Mary Poppins Returns
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All Critics (19)
| Top Critics (1)
| Fresh (18)
| Rotten (1)
Mostly this is just an enjoyable 90 odd minutes of very attractive chickens and their dedicated owners. Oh and that cockerel having a nice time in front of a hairdryer.
While competitive chicken showing in New Zealand may seem pretty niche, the story of human obsession is universal and, in Martinov's hands, very accessible.
Director Slavko Martinov captures everything with humour and respect, and his coverage of an unfortunately painful battle for the future of the club adds a keen poignancy.
Pecking Order has all the right ingredients to make a delicious documentary omelette, but it still comes out slightly undercooked... Still, there's nothing Kiwi audiences like more than scratching and pecking around to unearth the perfect local eccentric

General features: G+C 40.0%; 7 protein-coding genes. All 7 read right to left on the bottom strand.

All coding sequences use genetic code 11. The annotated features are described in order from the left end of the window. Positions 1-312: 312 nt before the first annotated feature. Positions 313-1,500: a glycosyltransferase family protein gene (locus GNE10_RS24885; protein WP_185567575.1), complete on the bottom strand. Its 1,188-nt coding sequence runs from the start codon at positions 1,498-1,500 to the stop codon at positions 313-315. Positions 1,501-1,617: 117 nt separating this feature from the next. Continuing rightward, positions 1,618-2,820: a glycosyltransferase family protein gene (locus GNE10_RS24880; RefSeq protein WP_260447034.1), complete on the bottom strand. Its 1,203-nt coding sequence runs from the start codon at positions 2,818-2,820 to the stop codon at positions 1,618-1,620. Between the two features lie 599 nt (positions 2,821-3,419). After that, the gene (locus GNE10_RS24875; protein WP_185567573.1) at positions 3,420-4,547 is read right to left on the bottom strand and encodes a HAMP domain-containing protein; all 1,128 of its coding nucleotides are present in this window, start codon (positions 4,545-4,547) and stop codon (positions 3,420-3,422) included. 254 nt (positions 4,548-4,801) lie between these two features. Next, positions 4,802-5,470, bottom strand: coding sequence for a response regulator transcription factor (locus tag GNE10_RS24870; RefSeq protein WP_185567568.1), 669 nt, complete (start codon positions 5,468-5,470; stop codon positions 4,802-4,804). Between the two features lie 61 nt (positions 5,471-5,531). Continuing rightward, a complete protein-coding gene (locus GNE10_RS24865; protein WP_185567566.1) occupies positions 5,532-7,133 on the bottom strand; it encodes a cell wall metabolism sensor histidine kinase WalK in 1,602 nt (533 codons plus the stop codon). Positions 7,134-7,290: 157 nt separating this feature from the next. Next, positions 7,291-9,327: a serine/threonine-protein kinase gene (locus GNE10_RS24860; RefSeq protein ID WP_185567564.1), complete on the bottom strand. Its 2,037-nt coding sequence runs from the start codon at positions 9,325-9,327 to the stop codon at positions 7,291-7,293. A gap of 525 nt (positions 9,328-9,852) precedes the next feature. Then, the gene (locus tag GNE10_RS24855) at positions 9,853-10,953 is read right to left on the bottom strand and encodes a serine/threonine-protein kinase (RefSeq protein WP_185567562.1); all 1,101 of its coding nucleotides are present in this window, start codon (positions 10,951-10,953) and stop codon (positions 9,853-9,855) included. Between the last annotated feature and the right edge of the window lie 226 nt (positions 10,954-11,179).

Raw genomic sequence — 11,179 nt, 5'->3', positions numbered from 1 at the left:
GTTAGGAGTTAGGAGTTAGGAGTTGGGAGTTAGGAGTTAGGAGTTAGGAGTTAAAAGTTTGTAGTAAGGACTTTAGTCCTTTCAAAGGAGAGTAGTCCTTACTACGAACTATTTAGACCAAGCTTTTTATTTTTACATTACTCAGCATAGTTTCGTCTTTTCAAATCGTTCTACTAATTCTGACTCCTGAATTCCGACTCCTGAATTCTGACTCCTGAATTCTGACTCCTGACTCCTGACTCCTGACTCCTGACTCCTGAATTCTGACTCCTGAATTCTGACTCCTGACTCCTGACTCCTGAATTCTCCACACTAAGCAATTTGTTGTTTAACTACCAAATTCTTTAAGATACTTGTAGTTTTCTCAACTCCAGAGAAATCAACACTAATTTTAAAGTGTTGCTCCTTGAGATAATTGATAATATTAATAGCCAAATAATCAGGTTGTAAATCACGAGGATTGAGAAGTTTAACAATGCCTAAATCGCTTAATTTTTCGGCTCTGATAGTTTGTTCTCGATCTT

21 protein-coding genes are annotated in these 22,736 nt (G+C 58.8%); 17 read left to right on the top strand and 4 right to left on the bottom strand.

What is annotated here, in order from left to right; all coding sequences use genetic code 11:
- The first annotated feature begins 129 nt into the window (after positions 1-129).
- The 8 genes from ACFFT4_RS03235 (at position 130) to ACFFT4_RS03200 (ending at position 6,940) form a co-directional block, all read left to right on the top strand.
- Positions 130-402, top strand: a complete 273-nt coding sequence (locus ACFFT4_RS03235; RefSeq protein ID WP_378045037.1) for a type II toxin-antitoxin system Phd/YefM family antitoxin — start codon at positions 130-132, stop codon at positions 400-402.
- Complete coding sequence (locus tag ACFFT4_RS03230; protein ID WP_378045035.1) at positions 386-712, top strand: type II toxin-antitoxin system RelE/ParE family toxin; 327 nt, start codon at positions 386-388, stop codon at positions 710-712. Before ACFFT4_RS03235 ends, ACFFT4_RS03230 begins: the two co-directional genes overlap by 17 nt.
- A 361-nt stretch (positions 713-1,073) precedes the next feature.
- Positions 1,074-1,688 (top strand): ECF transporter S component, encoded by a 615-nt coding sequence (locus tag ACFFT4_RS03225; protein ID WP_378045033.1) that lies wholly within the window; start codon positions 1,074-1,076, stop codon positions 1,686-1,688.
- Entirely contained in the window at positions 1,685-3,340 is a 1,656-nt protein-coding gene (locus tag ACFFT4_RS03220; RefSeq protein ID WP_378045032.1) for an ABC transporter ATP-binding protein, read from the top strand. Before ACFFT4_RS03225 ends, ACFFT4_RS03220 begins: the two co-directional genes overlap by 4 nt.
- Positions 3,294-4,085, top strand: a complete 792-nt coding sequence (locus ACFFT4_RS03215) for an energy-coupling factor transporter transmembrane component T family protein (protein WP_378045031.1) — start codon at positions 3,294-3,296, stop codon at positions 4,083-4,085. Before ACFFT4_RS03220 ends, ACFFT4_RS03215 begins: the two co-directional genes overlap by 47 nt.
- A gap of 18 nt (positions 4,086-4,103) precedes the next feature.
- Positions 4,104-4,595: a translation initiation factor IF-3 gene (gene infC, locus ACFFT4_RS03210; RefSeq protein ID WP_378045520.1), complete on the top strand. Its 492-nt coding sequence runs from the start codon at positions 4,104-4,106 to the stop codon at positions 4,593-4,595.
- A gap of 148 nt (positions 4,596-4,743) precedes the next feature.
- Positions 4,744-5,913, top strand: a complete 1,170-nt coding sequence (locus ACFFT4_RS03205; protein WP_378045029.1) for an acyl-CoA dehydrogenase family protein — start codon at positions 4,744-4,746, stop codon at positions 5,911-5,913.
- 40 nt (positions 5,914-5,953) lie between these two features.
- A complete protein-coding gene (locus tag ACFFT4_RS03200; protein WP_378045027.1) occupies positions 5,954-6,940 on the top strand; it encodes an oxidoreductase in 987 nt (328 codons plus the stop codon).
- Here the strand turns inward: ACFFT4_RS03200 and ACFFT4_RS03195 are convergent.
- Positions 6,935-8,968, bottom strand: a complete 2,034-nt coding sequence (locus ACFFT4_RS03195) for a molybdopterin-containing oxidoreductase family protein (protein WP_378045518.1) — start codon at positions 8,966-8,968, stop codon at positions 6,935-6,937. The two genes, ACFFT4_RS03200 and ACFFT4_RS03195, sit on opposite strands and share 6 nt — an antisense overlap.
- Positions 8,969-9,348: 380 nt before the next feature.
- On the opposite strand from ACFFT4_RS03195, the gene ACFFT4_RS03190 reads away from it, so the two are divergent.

If you think anything to do with chickens is automatically funny, you'll have a ball, but personally, I found director Slavko Martinov's cutesy musical choices and winking tone more than a little wearying.
Slavko Martinov's film also speaks to the very real value of community groups and the trickiness in maintaining traditional interests in the 21st century.
This is quirkily compulsive viewing.
There's not much drama, but I was amused, engaged and touched by the goings-on at the Christchurch Poultry, Bantam and Pigeon Club.
This pun-filled film unfolds with affection and features a gallery of quirky characters from veteran chairman Doug to 12-year-old novice Rhys. A real delight.
An absolutely hilarious and very pointed exploration of politics and culture on the smallest possible scale. And a lot of good-lookin' chickens.
Welcome to the weird and wonderful world of competitive poultry pageantry.
A sufficiently engaging delve into a niche interest and those who feel defined by it. But one which, narratively at least, backs the wrong gamecock.
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